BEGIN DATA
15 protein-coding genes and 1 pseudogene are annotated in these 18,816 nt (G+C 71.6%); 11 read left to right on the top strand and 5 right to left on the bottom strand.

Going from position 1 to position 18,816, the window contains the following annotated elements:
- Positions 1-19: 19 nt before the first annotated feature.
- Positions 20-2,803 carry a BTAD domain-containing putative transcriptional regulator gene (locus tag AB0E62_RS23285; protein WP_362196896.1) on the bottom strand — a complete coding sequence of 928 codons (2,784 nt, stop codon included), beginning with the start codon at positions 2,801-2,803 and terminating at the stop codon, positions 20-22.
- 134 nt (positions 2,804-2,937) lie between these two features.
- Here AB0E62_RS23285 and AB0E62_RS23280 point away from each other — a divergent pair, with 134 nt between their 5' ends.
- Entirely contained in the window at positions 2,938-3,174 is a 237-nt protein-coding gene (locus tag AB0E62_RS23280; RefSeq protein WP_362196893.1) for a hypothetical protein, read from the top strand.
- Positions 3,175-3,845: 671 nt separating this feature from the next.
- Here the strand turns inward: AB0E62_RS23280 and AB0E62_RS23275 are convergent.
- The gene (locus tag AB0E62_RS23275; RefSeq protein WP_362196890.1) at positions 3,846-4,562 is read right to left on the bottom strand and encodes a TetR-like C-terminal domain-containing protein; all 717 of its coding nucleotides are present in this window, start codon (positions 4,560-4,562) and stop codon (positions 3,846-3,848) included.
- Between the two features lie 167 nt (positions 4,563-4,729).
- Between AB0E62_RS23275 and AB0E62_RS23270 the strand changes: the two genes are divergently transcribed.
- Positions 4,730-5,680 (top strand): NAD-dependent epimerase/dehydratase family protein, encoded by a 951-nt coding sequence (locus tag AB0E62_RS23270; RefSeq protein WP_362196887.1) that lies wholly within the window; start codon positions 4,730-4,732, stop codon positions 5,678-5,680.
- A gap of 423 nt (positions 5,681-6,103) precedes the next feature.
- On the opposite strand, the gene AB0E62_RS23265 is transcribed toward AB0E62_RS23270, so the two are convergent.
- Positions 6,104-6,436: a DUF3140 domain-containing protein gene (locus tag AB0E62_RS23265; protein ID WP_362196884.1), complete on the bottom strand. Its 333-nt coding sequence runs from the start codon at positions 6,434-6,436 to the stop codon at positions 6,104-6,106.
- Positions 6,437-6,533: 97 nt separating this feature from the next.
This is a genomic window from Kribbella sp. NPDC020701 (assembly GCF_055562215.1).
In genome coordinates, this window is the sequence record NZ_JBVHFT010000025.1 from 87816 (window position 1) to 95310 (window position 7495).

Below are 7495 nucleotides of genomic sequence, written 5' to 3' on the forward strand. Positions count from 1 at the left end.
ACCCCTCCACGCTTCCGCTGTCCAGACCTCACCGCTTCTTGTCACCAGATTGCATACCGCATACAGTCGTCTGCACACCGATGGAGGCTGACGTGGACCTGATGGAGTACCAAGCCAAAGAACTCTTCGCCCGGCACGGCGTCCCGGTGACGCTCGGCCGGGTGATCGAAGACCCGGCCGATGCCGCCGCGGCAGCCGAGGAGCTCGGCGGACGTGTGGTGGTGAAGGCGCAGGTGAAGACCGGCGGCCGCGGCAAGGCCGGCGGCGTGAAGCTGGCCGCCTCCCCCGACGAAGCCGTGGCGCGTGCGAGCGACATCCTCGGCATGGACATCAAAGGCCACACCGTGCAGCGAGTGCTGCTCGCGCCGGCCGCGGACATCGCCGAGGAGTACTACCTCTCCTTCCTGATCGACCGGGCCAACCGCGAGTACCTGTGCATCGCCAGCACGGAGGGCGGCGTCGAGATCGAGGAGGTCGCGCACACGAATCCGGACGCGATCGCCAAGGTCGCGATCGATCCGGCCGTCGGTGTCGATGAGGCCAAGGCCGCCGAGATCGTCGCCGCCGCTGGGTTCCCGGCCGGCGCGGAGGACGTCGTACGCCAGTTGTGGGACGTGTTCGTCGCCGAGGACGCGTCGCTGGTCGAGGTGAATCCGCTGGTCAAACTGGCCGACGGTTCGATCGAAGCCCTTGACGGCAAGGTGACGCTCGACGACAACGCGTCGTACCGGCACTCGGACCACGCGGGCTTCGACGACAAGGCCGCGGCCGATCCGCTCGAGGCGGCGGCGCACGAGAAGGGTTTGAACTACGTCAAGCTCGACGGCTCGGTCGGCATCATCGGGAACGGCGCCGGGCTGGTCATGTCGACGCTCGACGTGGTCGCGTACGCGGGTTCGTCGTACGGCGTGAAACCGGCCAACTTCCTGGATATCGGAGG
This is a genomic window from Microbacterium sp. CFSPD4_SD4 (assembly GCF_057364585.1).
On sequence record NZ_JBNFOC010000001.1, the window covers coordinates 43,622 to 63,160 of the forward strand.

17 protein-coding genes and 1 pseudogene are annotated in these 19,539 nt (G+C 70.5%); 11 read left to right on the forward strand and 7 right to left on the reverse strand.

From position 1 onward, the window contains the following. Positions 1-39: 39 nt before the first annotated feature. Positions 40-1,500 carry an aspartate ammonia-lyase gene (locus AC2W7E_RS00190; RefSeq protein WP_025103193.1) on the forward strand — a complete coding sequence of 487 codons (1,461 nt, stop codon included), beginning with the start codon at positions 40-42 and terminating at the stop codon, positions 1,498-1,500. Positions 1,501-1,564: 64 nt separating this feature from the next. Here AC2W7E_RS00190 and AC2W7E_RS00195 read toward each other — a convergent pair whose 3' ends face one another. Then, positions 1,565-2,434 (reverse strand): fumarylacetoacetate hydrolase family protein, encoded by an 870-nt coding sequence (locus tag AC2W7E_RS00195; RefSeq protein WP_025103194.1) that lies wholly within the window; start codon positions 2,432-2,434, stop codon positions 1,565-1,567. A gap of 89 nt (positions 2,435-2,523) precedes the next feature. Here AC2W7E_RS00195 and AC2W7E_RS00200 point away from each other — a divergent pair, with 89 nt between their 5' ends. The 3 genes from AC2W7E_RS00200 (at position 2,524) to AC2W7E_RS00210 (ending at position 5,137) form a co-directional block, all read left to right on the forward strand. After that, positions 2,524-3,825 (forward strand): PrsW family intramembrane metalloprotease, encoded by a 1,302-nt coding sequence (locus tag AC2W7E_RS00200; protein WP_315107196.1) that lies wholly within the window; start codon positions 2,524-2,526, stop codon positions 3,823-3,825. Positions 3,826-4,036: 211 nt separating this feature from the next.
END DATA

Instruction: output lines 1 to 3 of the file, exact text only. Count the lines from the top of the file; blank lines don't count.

15 protein-coding genes and 1 pseudogene are annotated in these 18,816 nt (G+C 71.6%); 11 read left to right on the top strand and 5 right to left on the bottom strand.

Going from position 1 to position 18,816, the window contains the following annotated elements:
- Positions 1-19: 19 nt before the first annotated feature.